Embodiments are also described herein in which a torsion drum is used as a tensioner. The tension drum is connected by a torsion spring to the rotation of a shaft and can rotate with respect to the shaft subject to the restoration force of the torsion spring. Stops to limit the rotation of the torsion drum with respect to the shaft are also provided.
With the drive shaft 30 being a component of the typical jack shaft operator 32 and disposed over the garage door opening 7 as shown in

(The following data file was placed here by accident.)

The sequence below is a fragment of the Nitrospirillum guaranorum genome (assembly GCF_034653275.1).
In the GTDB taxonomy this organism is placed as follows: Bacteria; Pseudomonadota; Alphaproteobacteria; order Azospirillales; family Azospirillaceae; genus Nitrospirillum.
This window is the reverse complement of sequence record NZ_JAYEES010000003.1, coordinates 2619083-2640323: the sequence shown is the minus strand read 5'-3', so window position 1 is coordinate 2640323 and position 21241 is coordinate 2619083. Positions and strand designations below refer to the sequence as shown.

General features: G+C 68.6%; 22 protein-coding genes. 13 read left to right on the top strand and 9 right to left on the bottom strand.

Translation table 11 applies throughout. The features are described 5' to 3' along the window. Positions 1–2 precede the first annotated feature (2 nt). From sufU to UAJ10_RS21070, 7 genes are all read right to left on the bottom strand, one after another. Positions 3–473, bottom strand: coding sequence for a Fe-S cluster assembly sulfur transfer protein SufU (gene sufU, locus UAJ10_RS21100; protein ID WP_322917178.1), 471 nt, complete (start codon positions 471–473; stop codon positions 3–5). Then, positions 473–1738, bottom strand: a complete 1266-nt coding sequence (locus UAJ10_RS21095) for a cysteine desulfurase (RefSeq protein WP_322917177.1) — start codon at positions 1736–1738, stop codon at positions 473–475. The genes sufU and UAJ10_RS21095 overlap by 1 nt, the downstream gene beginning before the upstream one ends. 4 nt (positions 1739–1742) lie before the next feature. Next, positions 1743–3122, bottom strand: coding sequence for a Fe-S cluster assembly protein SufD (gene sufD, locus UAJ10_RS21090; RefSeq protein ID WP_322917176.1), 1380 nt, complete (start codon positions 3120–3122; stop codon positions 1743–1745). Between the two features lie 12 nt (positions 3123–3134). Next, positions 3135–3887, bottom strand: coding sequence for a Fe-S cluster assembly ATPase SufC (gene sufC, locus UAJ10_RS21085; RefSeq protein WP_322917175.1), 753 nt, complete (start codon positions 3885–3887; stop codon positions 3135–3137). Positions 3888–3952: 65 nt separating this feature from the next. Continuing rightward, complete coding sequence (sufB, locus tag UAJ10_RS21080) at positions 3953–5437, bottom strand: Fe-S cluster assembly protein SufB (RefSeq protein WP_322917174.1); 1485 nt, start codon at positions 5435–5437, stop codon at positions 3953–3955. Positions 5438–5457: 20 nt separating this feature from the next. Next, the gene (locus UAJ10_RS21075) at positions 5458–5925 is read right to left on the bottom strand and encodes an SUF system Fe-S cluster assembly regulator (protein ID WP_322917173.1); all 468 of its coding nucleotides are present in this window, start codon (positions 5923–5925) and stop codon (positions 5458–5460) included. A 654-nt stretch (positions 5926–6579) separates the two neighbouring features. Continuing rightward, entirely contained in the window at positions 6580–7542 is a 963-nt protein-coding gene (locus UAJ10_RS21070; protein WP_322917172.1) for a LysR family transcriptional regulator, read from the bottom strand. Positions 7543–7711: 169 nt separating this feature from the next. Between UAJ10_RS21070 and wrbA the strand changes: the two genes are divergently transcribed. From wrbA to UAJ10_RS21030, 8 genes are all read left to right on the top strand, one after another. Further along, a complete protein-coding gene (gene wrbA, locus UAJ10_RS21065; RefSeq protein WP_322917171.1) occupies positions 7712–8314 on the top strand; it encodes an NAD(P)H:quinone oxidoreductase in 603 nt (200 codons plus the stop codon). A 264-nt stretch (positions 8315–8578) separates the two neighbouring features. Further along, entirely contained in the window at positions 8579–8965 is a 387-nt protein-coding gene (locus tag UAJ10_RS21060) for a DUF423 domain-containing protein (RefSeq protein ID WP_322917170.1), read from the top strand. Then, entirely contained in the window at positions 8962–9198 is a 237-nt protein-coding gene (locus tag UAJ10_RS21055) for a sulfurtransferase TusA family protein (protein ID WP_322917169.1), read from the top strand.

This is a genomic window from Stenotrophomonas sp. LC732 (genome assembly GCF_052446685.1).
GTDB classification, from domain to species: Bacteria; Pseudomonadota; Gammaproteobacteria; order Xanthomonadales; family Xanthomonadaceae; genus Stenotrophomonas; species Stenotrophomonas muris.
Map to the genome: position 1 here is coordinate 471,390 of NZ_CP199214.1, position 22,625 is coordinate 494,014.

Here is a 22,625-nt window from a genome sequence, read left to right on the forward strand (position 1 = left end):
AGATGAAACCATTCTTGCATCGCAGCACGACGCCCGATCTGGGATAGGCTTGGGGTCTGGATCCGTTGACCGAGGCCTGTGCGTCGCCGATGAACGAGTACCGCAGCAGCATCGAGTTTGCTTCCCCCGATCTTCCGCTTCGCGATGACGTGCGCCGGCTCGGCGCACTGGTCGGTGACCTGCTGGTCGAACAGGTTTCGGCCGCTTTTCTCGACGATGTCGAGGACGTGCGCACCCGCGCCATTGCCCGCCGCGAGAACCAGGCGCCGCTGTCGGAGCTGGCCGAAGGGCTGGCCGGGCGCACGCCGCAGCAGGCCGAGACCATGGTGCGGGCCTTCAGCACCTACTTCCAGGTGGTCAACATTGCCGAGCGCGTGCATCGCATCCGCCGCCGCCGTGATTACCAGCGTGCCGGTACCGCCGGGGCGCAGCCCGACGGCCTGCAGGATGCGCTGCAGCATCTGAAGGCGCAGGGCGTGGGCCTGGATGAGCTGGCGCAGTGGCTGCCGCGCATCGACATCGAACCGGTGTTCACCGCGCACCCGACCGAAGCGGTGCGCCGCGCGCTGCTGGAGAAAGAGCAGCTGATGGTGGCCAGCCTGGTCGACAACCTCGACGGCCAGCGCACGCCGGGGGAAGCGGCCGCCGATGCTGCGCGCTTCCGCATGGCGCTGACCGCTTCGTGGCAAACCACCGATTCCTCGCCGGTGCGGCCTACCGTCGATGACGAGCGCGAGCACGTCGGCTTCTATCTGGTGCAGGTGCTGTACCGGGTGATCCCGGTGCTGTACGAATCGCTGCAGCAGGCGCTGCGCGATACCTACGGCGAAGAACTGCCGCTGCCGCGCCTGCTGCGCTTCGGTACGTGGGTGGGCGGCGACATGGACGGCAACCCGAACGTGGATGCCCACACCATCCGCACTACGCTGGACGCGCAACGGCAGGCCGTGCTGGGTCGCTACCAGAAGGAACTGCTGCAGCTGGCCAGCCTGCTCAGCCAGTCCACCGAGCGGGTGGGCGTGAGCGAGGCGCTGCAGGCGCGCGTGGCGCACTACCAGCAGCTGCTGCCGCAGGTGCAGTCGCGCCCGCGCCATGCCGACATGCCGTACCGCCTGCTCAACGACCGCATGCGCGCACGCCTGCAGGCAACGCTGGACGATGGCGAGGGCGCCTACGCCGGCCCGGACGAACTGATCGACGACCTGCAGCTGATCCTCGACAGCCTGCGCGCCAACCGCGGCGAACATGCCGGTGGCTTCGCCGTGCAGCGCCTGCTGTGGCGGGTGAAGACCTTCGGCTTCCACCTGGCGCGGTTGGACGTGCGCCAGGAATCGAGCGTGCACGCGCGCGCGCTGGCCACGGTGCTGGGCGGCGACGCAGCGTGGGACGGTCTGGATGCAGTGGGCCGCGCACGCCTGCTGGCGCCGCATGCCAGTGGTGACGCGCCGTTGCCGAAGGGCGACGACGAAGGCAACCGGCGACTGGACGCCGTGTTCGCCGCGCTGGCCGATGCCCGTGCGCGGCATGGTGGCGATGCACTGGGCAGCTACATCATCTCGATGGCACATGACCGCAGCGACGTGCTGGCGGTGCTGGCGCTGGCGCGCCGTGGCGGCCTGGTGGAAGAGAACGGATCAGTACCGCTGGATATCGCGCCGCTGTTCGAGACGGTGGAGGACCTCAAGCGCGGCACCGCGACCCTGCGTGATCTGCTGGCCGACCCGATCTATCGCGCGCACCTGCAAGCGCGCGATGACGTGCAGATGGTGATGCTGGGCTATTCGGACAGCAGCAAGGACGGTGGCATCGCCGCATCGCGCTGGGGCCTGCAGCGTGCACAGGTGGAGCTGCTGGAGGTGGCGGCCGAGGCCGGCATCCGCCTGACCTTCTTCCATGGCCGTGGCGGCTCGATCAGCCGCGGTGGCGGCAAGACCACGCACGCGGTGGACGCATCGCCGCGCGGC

The biasing mechanism 50 is also provided with a stop or limit assembly 70 that provides a hard stop to the maximum deflection the biasing member in the form of a coil spring 52 can undergo. In the present embodiment the stop or limit assembly includes drawbars 72 and 172. In this manner, unlike prior extension springs, the present biasing mechanism 50 provides a precise, known limit to how much shifting the door 20 can undergo without operation of the rotating drive shaft 30. Accordingly, with the door 20 closed an intruder attempting to gain access to the interior space of the garage 5 will only be able to lift the closed garage door 20 off from the ground by a predetermined limited amount which is defined by the arrangement of the coil spring 52 and the stop assembly 70. On the other hand, the present biasing mechanism 50 employs the coil spring 52 advantageously as it applies a linear bias force for tensioning the cable 42 with the force in line or coaxial with the cable 42 so as to keep the number of pivoting parts in the present biasing mechanism 50 to a minimum. In addition, by utilizing a coil spring 52 similar to prior extension coils springs but having a stop assembly 70 incorporated therewith, the present biasing mechanism 50 can be more readily installed in current garage door drive systems that employ an upper cable with an extension spring for keeping tension thereon without requiring significant modifications thereto. In the preferred form, the present biasing mechanism 50 can be a commercially available drawbar spring assembly such as provided by McMaster-Carr of Chicago, Ill. These spring assemblies 50 have a size or form similar to prior extension springs so they can be easily substituted therefor. Furthermore, this allows the drive system 10 incorporating the biasing mechanism 50 as described herein to be implemented with a minimum of expense as custom made parts therefor are avoided.